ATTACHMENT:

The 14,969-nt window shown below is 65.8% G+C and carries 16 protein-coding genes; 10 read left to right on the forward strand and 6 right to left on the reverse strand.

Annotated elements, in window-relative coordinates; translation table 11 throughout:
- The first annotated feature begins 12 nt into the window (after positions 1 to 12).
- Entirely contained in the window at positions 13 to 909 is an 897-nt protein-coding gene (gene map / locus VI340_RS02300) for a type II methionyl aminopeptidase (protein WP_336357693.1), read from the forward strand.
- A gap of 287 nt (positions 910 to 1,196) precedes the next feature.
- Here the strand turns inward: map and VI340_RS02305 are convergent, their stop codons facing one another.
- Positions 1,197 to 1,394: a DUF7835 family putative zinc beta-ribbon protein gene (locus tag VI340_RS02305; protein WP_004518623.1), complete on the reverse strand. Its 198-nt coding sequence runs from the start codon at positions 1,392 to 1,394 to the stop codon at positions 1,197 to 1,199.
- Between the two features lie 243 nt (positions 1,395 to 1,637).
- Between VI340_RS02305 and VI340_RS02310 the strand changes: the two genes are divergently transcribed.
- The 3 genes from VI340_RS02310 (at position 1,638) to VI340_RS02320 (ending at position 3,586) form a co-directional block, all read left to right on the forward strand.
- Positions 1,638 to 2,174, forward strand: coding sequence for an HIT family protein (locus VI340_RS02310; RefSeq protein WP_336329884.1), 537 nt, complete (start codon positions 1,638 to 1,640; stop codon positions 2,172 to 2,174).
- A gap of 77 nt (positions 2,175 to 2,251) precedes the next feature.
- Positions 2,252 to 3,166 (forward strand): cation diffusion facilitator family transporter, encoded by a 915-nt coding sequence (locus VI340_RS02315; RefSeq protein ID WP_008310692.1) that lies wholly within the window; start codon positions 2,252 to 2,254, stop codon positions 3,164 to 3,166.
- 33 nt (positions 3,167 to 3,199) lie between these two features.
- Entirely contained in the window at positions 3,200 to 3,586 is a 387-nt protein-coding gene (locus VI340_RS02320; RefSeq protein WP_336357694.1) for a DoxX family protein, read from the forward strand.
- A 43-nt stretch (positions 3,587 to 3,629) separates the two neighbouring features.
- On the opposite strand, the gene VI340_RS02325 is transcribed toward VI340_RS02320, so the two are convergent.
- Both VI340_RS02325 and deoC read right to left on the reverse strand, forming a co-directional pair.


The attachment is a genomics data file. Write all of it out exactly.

The 14,969-nt window shown below is 65.8% G+C and carries 16 protein-coding genes; 10 read left to right on the forward strand and 6 right to left on the reverse strand.

Annotated elements, in window-relative coordinates; translation table 11 throughout:
- The first annotated feature begins 12 nt into the window (after positions 1 to 12).
- Entirely contained in the window at positions 13 to 909 is an 897-nt protein-coding gene (gene map / locus VI340_RS02300) for a type II methionyl aminopeptidase (protein WP_336357693.1), read from the forward strand.
- A gap of 287 nt (positions 910 to 1,196) precedes the next feature.
- Here the strand turns inward: map and VI340_RS02305 are convergent, their stop codons facing one another.
- Positions 1,197 to 1,394: a DUF7835 family putative zinc beta-ribbon protein gene (locus tag VI340_RS02305; protein WP_004518623.1), complete on the reverse strand. Its 198-nt coding sequence runs from the start codon at positions 1,392 to 1,394 to the stop codon at positions 1,197 to 1,199.
- Between the two features lie 243 nt (positions 1,395 to 1,637).
- Between VI340_RS02305 and VI340_RS02310 the strand changes: the two genes are divergently transcribed.
- The 3 genes from VI340_RS02310 (at position 1,638) to VI340_RS02320 (ending at position 3,586) form a co-directional block, all read left to right on the forward strand.
- Positions 1,638 to 2,174, forward strand: coding sequence for an HIT family protein (locus VI340_RS02310; RefSeq protein WP_336329884.1), 537 nt, complete (start codon positions 1,638 to 1,640; stop codon positions 2,172 to 2,174).
- A gap of 77 nt (positions 2,175 to 2,251) precedes the next feature.
- Positions 2,252 to 3,166 (forward strand): cation diffusion facilitator family transporter, encoded by a 915-nt coding sequence (locus VI340_RS02315; RefSeq protein ID WP_008310692.1) that lies wholly within the window; start codon positions 2,252 to 2,254, stop codon positions 3,164 to 3,166.
- 33 nt (positions 3,167 to 3,199) lie between these two features.
- Entirely contained in the window at positions 3,200 to 3,586 is a 387-nt protein-coding gene (locus VI340_RS02320; RefSeq protein WP_336357694.1) for a DoxX family protein, read from the forward strand.
- A 43-nt stretch (positions 3,587 to 3,629) separates the two neighbouring features.
- On the opposite strand, the gene VI340_RS02325 is transcribed toward VI340_RS02320, so the two are convergent.
- Both VI340_RS02325 and deoC read right to left on the reverse strand, forming a co-directional pair.